A new Republican Party (formed to confront Trump in the election, or in the aftermath of his defeat) would perhaps be more consistently attuned to the social concerns of religious voters—pairing existing religious-right commitments like opposition to abortion and same-sex marriage with a more progressive distributive agenda aimed at reducing poverty and encouraging family growth. A party like that would be able to vie for Trump’s supporters by promising to lift them up, rather than by stooping to their level, and would insure their losses among secular whites by appealing to devout but ideologically non-doctrinaire churchgoers.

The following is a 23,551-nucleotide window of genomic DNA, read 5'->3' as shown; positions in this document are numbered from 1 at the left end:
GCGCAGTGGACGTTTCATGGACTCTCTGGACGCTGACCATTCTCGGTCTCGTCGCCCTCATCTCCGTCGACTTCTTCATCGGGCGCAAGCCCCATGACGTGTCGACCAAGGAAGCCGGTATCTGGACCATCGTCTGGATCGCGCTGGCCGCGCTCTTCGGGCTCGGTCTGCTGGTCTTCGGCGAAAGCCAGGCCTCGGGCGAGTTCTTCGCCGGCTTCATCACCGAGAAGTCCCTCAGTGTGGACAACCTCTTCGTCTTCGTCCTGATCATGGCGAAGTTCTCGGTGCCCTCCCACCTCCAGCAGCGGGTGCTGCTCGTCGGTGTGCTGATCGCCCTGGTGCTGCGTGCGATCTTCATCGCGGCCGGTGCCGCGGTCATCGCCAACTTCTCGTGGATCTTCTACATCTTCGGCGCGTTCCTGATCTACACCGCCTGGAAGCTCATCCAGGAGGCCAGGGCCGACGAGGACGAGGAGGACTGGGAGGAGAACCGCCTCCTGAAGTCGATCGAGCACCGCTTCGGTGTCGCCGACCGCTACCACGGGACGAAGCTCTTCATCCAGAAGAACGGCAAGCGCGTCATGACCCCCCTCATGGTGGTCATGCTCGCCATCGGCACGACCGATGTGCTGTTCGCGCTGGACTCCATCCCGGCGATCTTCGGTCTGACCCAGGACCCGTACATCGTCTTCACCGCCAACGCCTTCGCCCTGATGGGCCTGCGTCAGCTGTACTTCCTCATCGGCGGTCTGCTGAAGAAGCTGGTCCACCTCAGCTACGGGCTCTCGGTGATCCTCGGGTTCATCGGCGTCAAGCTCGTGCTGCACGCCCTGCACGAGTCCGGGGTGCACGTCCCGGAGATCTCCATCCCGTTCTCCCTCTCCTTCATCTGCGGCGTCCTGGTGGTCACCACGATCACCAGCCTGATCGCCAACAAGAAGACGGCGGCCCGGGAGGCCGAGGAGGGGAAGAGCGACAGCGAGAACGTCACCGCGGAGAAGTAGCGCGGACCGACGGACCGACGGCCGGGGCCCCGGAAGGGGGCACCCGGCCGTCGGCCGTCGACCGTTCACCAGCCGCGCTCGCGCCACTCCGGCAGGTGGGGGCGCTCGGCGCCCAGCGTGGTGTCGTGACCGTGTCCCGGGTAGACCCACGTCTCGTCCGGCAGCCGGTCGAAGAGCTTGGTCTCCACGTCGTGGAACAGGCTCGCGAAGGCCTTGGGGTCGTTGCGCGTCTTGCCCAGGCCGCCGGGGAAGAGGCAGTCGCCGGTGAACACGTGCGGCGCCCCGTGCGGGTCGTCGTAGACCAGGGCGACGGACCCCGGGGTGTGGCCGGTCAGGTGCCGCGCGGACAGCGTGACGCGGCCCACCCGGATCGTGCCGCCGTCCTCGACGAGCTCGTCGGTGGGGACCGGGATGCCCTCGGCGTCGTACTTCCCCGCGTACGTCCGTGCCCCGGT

This might not describe the pluralistic, tolerant Republican Party of liberal dreams, but it beats most of the easily imagined alternatives. If Republicans rally to Trump and he loses, it will embolden the purist, maximalist faction of the party led by Ted Cruz all over again. This faction will plausibly claim that, but for Trump, an orthodox conservative would have won the nomination and the presidency. Republicans will deploy the tactics they used against President Barack Obama against President Hillary Clinton, but with much more uniformity and zeal. On the other hand, if Republicans rally to Trump and he wins—well, then liberals will face more pressing concerns than gaming out the GOP’s uncertain future, or wondering what will become of the conservative movement as we know it.